It recruits our natural reward system, but potentially activates it at higher levels than the levels of activation our ancestors typically encountered as our brains evolved, making it liable to switch into an addictive mode [ 27 ]. In the review that follows we will first provide an overview of the major theoretical understanding or models of addiction involving substances and of the neuroscientific basis on which the addictive processes work, whether there is involvement with substances or behaviors.

We will then review the existing neuroscientific studies relating to the behavioral aspects of addiction generally, then the more specific problem of Gambling Disorder, and then progress to the flood of recent studies on IA, and its subtypes of gaming and pornography. The majority of studies discussed examined key aspects of addiction involving behaviors through laboratory investigation, including functional neuroimaging studies and structural and resting-state neuroimaging studies.

These bear on the established science relating to addiction generally. Where relevant, we have also discussed neuropsychological studies, which suggest laboratory behavioral parallels with brain studies such as those on structural brain abnormalities thought to be the result of addiction. We have chosen to narrow our focus primarily to the neuroscientific research findings relating to addiction involving behaviors, despite the fact that there is also a large and growing body of research relating to their clinical presentation, epidemiology, health effects, public health ramifications, etc.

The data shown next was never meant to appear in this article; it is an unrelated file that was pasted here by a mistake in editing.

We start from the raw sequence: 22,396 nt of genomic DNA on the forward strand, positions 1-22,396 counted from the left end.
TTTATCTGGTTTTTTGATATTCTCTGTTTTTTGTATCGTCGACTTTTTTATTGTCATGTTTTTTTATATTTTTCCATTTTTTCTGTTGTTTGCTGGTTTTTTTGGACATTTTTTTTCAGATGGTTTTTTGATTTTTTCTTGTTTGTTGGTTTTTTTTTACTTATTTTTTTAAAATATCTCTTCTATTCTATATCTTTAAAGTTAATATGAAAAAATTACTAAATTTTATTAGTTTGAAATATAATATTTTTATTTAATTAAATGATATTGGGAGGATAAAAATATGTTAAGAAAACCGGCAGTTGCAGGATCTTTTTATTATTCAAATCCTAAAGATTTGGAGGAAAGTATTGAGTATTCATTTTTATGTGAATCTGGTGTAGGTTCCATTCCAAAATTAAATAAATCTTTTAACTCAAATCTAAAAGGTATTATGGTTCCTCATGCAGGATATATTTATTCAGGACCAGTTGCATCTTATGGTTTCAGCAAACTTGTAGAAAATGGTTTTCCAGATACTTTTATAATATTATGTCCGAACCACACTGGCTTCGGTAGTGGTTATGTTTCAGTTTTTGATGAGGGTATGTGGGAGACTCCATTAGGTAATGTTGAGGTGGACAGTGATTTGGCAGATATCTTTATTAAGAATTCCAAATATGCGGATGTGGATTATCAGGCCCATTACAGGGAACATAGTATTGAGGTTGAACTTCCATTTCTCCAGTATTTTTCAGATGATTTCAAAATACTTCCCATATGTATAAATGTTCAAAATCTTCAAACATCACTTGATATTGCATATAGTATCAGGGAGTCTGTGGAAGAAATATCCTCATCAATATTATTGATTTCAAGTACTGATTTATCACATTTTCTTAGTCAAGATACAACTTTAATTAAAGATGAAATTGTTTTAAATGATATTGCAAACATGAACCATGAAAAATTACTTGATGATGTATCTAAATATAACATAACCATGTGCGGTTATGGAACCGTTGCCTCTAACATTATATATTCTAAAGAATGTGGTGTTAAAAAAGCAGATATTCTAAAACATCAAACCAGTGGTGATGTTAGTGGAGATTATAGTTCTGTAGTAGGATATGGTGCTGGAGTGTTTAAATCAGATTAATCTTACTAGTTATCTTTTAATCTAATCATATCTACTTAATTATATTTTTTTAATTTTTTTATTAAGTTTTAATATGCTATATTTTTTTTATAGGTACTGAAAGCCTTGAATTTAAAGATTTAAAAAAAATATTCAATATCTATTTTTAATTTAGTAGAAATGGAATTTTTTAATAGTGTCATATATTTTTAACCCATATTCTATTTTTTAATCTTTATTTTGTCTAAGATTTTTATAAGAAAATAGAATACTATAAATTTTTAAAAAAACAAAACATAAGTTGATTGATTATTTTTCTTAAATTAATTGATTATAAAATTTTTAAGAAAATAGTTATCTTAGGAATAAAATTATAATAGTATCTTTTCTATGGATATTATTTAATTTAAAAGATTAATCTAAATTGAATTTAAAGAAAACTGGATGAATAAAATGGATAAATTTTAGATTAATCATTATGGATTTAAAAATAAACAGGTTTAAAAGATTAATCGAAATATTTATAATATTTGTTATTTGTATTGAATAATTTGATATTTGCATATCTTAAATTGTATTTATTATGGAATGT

While that line of research overwhelmingly supports the prevalence and risks associated with Internet and Internet related addiction, it is outside the scope of this neuroscience focused review. Thus we believe that it makes sense to limit this review primarily to the studies that meet the most rigorous requirements, studies that address the neurobiochemical and neurophysiological processes known to underlie addiction generally.

We hope that the articles reviewed here will make it clear that the dozens of studies supporting IA and each of its subtypes as being neuroscientifically similar to substance addiction and will demonstrate that all of the possible Internet behaviors must be considered as potentially addictive in the same way, as variations on a theme rather than separate disorders, just as diverse forms of gambling e.